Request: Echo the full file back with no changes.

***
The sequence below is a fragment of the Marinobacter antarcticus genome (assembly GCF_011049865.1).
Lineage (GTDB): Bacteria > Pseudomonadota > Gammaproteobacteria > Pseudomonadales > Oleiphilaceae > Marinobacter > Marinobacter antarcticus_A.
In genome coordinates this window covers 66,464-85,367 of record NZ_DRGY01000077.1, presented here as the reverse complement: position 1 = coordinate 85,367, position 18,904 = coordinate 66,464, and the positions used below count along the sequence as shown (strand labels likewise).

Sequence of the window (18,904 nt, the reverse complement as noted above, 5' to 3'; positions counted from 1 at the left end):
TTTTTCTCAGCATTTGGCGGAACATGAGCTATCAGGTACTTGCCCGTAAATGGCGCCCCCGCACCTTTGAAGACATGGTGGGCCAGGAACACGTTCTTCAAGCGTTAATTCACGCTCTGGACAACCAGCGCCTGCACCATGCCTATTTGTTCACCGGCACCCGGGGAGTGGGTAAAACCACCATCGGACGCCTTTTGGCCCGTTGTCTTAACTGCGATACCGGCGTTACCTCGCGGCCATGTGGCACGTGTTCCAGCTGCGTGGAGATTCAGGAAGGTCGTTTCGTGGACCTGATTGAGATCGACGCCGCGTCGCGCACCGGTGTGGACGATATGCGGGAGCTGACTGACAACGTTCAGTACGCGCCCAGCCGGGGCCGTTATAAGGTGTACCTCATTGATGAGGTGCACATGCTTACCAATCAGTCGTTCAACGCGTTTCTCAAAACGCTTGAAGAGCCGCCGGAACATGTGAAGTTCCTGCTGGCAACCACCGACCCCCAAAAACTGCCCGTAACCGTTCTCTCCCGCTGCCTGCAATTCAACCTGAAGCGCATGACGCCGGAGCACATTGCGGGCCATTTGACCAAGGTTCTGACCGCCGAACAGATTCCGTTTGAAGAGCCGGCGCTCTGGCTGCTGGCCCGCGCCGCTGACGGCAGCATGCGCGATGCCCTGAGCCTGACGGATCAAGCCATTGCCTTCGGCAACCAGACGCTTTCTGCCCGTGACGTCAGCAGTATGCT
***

The sequence below is a fragment of the Marinobacter antarcticus genome (assembly GCF_011049865.1).
Lineage (GTDB): Bacteria > Pseudomonadota > Gammaproteobacteria > Pseudomonadales > Oleiphilaceae > Marinobacter > Marinobacter antarcticus_A.
In genome coordinates this window covers 66,464-85,367 of record NZ_DRGY01000077.1, presented here as the reverse complement: position 1 = coordinate 85,367, position 18,904 = coordinate 66,464, and the positions used below count along the sequence as shown (strand labels likewise).

Sequence of the window (18,904 nt, the reverse complement as noted above, 5' to 3'; positions counted from 1 at the left end):
TTTTTCTCAGCATTTGGCGGAACATGAGCTATCAGGTACTTGCCCGTAAATGGCGCCCCCGCACCTTTGAAGACATGGTGGGCCAGGAACACGTTCTTCAAGCGTTAATTCACGCTCTGGACAACCAGCGCCTGCACCATGCCTATTTGTTCACCGGCACCCGGGGAGTGGGTAAAACCACCATCGGACGCCTTTTGGCCCGTTGTCTTAACTGCGATACCGGCGTTACCTCGCGGCCATGTGGCACGTGTTCCAGCTGCGTGGAGATTCAGGAAGGTCGTTTCGTGGACCTGATTGAGATCGACGCCGCGTCGCGCACCGGTGTGGACGATATGCGGGAGCTGACTGACAACGTTCAGTACGCGCCCAGCCGGGGCCGTTATAAGGTGTACCTCATTGATGAGGTGCACATGCTTACCAATCAGTCGTTCAACGCGTTTCTCAAAACGCTTGAAGAGCCGCCGGAACATGTGAAGTTCCTGCTGGCAACCACCGACCCCCAAAAACTGCCCGTAACCGTTCTCTCCCGCTGCCTGCAATTCAACCTGAAGCGCATGACGCCGGAGCACATTGCGGGCCATTTGACCAAGGTTCTGACCGCCGAACAGATTCCGTTTGAAGAGCCGGCGCTCTGGCTGCTGGCCCGCGCCGCTGACGGCAGCATGCGCGATGCCCTGAGCCTGACGGATCAAGCCATTGCCTTCGGCAACCAGACGCTTTCTGCCCGTGACGTCAGCAGTATGCT